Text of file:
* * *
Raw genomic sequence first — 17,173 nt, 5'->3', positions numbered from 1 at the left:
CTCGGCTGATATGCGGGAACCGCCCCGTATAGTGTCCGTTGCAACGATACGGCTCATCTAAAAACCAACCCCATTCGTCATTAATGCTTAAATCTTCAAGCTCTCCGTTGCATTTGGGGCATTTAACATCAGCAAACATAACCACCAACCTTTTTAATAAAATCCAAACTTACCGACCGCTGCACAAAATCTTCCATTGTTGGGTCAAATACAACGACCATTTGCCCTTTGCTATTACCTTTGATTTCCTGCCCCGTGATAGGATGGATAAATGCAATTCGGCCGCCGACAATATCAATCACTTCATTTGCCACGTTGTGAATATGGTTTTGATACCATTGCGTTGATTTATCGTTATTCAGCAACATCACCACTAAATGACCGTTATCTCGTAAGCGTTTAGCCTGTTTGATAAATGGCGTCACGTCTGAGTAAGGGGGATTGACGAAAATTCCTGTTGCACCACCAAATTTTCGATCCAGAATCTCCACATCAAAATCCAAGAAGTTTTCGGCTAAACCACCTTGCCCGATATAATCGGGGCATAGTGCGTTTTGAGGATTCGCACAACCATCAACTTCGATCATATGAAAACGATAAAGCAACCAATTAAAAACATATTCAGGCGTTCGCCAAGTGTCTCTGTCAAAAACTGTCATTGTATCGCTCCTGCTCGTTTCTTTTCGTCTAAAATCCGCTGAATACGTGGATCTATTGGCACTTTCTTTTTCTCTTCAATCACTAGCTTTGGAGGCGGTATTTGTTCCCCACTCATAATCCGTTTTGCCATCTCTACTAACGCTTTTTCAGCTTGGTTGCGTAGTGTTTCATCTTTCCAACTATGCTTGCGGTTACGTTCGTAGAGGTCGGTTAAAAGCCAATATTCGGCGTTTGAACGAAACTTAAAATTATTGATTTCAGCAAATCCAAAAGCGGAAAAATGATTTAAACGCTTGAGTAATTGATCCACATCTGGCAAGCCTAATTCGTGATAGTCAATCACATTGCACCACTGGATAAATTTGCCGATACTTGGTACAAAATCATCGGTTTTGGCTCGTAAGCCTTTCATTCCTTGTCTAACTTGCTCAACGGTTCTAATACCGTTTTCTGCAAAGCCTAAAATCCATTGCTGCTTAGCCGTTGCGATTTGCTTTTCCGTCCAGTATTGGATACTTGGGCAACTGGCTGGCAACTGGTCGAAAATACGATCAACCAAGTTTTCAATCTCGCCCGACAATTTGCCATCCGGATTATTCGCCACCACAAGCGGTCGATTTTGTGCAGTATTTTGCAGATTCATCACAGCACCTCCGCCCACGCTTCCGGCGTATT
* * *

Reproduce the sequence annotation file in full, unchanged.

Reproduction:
Raw genomic sequence first — 17,173 nt, 5'->3', positions numbered from 1 at the left:
CTCGGCTGATATGCGGGAACCGCCCCGTATAGTGTCCGTTGCAACGATACGGCTCATCTAAAAACCAACCCCATTCGTCATTAATGCTTAAATCTTCAAGCTCTCCGTTGCATTTGGGGCATTTAACATCAGCAAACATAACCACCAACCTTTTTAATAAAATCCAAACTTACCGACCGCTGCACAAAATCTTCCATTGTTGGGTCAAATACAACGACCATTTGCCCTTTGCTATTACCTTTGATTTCCTGCCCCGTGATAGGATGGATAAATGCAATTCGGCCGCCGACAATATCAATCACTTCATTTGCCACGTTGTGAATATGGTTTTGATACCATTGCGTTGATTTATCGTTATTCAGCAACATCACCACTAAATGACCGTTATCTCGTAAGCGTTTAGCCTGTTTGATAAATGGCGTCACGTCTGAGTAAGGGGGATTGACGAAAATTCCTGTTGCACCACCAAATTTTCGATCCAGAATCTCCACATCAAAATCCAAGAAGTTTTCGGCTAAACCACCTTGCCCGATATAATCGGGGCATAGTGCGTTTTGAGGATTCGCACAACCATCAACTTCGATCATATGAAAACGATAAAGCAACCAATTAAAAACATATTCAGGCGTTCGCCAAGTGTCTCTGTCAAAAACTGTCATTGTATCGCTCCTGCTCGTTTCTTTTCGTCTAAAATCCGCTGAATACGTGGATCTATTGGCACTTTCTTTTTCTCTTCAATCACTAGCTTTGGAGGCGGTATTTGTTCCCCACTCATAATCCGTTTTGCCATCTCTACTAACGCTTTTTCAGCTTGGTTGCGTAGTGTTTCATCTTTCCAACTATGCTTGCGGTTACGTTCGTAGAGGTCGGTTAAAAGCCAATATTCGGCGTTTGAACGAAACTTAAAATTATTGATTTCAGCAAATCCAAAAGCGGAAAAATGATTTAAACGCTTGAGTAATTGATCCACATCTGGCAAGCCTAATTCGTGATAGTCAATCACATTGCACCACTGGATAAATTTGCCGATACTTGGTACAAAATCATCGGTTTTGGCTCGTAAGCCTTTCATTCCTTGTCTAACTTGCTCAACGGTTCTAATACCGTTTTCTGCAAAGCCTAAAATCCATTGCTGCTTAGCCGTTGCGATTTGCTTTTCCGTCCAGTATTGGATACTTGGGCAACTGGCTGGCAACTGGTCGAAAATACGATCAACCAAGTTTTCAATCTCGCCCGACAATTTGCCATCCGGATTATTCGCCACCACAAGCGGTCGATTTTGTGCAGTATTTTGCAGATTCATCACAGCACCTCCGCCCACGCTTCCGGCGTATT